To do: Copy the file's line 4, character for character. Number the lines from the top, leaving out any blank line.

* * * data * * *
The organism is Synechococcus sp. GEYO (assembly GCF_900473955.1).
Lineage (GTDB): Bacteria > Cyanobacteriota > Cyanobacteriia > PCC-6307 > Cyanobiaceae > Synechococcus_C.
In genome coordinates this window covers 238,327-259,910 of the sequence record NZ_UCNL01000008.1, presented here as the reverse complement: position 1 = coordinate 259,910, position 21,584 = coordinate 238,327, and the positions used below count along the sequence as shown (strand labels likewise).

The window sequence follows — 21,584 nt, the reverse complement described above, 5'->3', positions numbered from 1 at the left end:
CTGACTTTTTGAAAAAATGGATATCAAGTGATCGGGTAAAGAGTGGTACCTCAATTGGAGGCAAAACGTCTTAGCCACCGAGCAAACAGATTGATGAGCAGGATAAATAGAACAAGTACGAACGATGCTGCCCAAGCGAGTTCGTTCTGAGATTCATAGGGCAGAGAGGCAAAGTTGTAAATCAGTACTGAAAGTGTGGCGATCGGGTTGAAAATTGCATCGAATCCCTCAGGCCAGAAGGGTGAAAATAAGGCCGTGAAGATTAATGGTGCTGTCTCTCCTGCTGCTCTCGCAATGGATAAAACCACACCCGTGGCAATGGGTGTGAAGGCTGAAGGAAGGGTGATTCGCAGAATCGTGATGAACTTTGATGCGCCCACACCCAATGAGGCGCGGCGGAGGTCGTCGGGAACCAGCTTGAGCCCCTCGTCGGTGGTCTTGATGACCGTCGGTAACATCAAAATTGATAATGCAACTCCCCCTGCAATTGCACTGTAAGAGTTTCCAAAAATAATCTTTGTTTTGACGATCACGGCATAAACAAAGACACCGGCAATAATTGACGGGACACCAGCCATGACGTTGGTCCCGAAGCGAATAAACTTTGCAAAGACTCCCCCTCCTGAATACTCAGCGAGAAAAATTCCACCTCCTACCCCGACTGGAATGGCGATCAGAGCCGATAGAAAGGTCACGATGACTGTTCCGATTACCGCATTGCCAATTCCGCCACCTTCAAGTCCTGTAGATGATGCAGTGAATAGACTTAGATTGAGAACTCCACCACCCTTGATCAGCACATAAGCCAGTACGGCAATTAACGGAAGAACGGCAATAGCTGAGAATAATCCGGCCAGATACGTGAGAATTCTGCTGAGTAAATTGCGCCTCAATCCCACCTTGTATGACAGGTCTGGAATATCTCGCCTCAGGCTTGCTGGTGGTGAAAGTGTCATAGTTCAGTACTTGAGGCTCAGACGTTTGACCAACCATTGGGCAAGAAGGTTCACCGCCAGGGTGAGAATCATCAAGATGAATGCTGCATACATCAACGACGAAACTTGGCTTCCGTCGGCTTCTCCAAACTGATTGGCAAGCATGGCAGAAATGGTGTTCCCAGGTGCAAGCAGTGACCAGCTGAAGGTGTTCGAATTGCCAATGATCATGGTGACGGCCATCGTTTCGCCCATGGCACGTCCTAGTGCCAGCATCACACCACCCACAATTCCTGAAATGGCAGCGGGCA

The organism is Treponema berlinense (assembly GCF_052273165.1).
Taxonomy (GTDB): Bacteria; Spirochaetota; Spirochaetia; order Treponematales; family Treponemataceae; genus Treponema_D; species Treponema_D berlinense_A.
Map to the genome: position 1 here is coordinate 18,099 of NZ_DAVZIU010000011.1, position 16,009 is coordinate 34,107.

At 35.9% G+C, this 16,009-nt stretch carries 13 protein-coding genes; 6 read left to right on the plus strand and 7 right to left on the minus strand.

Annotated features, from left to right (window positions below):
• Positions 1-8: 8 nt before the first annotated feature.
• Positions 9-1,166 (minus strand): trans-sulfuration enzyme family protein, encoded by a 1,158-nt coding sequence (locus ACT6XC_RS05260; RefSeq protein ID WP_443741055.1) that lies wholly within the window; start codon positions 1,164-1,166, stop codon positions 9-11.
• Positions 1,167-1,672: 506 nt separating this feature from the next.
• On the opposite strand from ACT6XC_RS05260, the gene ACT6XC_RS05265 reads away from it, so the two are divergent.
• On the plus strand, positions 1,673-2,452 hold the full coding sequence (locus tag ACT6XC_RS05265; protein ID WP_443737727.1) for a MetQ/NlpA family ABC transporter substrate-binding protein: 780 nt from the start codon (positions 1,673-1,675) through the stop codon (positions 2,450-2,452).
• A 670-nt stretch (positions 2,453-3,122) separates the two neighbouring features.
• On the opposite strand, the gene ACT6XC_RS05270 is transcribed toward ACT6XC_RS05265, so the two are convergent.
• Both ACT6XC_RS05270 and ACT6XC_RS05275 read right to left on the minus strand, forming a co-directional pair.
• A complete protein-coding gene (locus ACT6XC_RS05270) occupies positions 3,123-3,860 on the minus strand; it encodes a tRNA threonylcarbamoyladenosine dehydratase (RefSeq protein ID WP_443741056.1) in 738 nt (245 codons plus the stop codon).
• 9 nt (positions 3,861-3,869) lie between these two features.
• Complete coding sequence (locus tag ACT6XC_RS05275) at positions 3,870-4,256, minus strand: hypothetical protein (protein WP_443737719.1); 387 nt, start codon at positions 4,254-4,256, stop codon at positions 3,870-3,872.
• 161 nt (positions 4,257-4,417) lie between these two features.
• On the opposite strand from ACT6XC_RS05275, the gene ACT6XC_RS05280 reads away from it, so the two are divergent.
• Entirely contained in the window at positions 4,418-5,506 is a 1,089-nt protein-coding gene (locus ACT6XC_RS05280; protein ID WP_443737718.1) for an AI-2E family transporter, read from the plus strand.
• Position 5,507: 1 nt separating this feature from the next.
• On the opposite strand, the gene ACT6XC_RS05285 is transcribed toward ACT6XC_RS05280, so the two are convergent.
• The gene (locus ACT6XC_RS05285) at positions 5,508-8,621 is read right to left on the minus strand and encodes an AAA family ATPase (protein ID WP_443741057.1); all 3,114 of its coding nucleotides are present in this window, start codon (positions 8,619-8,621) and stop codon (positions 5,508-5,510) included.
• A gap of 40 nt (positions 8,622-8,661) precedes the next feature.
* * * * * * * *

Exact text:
The window sequence follows — 21,584 nt, the reverse complement described above, 5'->3', positions numbered from 1 at the left end: